Thursday, November 5, 2009

Tech gets $23 million grant

By John Larson

SOCORRO – New Mexico Tech has been awarded a $23 million federal grant to continue its first responder program for the Department of Homeland Security.
John Meason, Director of Tech’s Energetic Materials Research and Testing Center, told the Mountain Mail the first responder program has become the nation’s top training center for law enforcement officers, firefighters, EMTs, and military personnel.
“We serve as the training facility for all 50 states and U.S. territories,” Meason said. “The appropriation will fund the first responder program through next fiscal year. Like any other agency with the government, the money is appropriated on a yearly basis.
The main courses offered are Incident Response to Terrorist Bombing (IRTB), and Incident response to Suicide Bombing (IRSB).
“The terrorist bombing courses are held here in Socorro, and the suicide bombing is covered down at Playas,” Meason said.
Tech Vice President of Research Van Romero said the first responder program has continued to grow since its inception in 1998.
“This program brings first responders from all 50 states and U.S. territories to Socorro for an advanced training for any situation involving explosives,” Romero said. “We’ve been focusing on terrorist acts, but we probably will start to evolve beyond that into other situations, to all hazards.”
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Romero said “up to 50,000 people have come to EMRTC for the training [since 1998],”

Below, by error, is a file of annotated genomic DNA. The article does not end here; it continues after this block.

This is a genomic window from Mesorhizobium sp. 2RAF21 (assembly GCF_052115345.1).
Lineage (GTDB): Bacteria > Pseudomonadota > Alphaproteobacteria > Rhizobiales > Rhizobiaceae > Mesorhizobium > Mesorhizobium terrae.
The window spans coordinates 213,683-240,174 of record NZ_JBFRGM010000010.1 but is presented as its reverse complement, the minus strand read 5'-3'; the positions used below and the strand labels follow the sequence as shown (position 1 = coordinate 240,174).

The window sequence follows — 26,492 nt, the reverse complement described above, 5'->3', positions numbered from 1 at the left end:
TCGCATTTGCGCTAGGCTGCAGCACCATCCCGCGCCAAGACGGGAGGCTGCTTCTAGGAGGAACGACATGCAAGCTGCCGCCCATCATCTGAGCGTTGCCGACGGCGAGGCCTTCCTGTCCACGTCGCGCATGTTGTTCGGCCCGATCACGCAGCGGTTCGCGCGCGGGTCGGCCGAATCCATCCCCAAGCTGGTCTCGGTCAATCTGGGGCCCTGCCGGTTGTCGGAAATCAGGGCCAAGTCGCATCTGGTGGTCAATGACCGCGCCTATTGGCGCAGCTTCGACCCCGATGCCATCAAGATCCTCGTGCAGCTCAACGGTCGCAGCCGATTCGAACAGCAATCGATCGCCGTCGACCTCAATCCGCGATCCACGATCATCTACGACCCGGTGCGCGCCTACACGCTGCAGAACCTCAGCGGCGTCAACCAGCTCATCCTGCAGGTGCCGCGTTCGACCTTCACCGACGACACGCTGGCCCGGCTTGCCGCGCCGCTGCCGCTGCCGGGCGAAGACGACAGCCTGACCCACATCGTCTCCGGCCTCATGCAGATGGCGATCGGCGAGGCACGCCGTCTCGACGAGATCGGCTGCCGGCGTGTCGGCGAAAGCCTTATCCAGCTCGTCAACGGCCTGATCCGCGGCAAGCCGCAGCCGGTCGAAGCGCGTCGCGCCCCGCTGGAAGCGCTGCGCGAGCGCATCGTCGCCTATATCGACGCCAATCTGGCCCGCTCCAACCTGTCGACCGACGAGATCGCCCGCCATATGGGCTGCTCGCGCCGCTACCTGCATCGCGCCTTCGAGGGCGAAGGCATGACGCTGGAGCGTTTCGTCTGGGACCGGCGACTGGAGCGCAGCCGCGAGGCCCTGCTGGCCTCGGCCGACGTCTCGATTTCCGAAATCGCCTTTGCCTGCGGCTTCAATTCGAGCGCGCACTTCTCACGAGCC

“This week we have a big program for bomb squads,” he said. “It’s v very rigorous weeklong program. We train in all kinds of explosive devices up to, and including, car bombs.”
During this type of training Socorrans are used to hearing booms from ‘M’ Mountain.
In the recent past, during certain atmospheric conditions, the loudest booms were from the diamond shots at the base of Strawberry Peak.
The diamond shots were moved to EMRTC’s facilities in Playas last year.
Romero said he was surprised to learn that residents in Deming, 70 miles from Playas, heard the shots.
“It was a surprise to us. Since the Playas facility is so far from Deming we didn’t think it was necessary to check the atmospheric conditions, but apparently the sound carried one day,” he said.
Romero said he was scheduling to attend an upcoming Deming City Council meeting to explain the program – and the sounds.

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